Has the "no pain, no gain" theory of exercise chased you back to your easy chair? Are you wondering why something that's supposed to be so good for you has to be so uncomfortable and inconvenient? Take heart! There's an easier way: walking to lose weight.

Walking to lose weight
©2007 Photodisc
Walking is a moderate exercise program that is easy to stick with for life.

Many doctors, exercise physiologists, and other experts stress that the key to reaping the health and fitness benefits of physical activity is to choose a regular, moderate exercise program that you enjoy and can stick with for life. After all, an exercise program won't do you much good if you don't follow it.

So what do you choose? Why not pick the activity that you've been doing all your life? Walking, our natural means of getting from one place to another, provides health and fitness gains without the pain.

And because of its unbeatable convenience and safety, this low-impact activity has one of the lowest dropout rates of any form of exercise.

Indeed, when exercise physiologists first investigated the health and fitness benefits of exercise, it was walking, not running, that they studied.

Since then, walking has gained new respect as effective exercise. It is becoming more and more popular as a means to lose and control weight, tone muscles, build strength and endurance, and increase aerobic capacity. This article gives you the tools to get your walking fitness program started. We'll discuss walking and weight loss in more detail in the next section.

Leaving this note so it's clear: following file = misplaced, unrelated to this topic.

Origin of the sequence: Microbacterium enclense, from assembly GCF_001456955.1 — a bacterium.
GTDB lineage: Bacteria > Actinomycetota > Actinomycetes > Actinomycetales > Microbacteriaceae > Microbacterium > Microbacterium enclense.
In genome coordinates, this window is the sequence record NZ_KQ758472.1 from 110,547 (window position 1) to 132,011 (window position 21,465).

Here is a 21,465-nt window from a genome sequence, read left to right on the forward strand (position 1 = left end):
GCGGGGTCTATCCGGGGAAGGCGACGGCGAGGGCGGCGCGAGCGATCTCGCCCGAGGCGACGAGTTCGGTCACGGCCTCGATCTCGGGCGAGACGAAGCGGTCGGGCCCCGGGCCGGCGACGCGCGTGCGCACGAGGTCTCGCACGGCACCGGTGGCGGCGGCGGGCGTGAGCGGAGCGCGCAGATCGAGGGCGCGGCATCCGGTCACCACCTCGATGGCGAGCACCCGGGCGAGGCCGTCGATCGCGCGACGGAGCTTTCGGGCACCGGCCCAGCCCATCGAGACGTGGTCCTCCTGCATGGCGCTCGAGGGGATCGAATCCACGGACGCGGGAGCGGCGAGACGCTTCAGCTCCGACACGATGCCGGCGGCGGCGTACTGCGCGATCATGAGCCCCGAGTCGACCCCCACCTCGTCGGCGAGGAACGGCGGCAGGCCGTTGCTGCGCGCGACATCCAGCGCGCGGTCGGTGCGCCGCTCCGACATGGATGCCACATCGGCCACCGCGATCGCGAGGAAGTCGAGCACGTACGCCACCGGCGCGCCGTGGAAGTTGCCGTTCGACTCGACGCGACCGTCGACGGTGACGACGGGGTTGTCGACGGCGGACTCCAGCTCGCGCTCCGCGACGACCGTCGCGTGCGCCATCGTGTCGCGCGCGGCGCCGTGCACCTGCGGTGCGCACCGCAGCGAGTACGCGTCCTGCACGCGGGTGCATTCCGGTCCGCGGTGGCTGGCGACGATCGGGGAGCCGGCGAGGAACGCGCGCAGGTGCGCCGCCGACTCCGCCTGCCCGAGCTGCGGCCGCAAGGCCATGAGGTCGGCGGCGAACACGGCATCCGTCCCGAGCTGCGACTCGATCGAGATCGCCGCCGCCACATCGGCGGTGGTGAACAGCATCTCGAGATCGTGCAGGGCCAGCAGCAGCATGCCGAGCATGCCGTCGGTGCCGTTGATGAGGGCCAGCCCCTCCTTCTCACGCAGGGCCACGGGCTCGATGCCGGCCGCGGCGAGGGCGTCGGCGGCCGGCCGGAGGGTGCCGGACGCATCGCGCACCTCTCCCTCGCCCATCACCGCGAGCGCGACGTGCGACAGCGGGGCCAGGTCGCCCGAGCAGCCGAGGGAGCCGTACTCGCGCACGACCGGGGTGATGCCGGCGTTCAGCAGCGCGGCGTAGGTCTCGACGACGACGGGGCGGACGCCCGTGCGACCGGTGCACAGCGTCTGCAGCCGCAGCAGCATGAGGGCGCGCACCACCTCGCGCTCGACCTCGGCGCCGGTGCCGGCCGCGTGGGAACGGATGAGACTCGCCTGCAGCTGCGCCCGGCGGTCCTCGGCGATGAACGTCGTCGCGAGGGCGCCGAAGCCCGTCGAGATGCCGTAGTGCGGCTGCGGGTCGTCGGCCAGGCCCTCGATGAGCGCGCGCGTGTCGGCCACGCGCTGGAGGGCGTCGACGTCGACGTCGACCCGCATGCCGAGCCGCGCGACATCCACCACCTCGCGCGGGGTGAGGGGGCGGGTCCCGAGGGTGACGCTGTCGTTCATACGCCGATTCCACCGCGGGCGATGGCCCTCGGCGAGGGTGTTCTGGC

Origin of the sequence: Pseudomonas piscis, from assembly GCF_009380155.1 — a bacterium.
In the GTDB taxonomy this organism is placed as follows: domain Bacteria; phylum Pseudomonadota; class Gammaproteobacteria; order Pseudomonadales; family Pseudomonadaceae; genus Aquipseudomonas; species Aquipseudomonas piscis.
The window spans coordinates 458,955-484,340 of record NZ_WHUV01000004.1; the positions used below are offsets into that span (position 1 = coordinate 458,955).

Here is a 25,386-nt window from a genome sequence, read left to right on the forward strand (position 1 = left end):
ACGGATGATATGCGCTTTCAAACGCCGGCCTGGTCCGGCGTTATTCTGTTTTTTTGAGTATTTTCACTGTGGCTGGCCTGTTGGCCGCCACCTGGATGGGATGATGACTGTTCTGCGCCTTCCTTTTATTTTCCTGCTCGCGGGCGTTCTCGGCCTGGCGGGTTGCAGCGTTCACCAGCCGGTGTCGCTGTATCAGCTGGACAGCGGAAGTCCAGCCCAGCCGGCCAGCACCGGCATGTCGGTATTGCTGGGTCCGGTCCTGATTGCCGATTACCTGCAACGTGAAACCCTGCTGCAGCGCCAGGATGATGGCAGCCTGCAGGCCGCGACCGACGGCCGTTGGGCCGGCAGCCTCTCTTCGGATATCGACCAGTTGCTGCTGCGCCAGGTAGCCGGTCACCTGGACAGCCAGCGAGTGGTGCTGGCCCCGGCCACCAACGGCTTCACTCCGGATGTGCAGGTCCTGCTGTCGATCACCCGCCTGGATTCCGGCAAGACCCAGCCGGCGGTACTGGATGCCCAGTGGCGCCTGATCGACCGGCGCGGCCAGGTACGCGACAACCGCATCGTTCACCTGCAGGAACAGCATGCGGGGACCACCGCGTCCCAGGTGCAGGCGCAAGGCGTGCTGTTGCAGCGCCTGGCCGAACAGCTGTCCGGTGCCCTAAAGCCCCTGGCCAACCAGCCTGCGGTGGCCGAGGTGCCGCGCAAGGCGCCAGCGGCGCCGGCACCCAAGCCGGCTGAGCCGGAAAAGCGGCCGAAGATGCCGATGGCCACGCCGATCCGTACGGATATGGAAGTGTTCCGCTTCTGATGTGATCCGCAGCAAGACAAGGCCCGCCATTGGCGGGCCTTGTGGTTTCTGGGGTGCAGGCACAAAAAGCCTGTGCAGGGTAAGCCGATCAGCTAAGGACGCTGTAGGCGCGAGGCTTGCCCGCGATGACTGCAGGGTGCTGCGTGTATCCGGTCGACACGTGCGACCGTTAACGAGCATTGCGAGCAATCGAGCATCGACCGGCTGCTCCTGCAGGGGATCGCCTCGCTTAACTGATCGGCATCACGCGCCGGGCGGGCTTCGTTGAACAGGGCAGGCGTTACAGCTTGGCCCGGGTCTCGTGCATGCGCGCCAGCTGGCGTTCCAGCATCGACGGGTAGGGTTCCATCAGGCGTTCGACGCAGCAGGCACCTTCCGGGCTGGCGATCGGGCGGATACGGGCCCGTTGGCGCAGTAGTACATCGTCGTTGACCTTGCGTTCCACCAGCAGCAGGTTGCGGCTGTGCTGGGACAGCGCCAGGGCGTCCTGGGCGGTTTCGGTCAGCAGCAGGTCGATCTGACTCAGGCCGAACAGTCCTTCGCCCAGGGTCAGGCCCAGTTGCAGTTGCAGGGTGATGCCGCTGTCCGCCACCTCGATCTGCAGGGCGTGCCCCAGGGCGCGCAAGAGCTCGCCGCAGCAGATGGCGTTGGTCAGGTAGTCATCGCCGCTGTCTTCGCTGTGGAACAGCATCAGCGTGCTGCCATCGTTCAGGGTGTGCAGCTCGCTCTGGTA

To learn more about walking, see:

This information is solely for informational purposes. IT IS NOT INTENDED TO PROVIDE MEDICAL ADVICE. Neither the Editors of Consumer Guide (R), Publications International, Ltd., the author nor publisher take responsibility for any possible consequences from any treatment, procedure, exercise, dietary modification, action or application of medication which results from reading or following the information contained in this information. The publication of this information does not constitute the practice of medicine, and this information does not replace the advice of your physician or other health care provider. Before undertaking any course of treatment, the reader must seek the advice of their physician or other health care provider.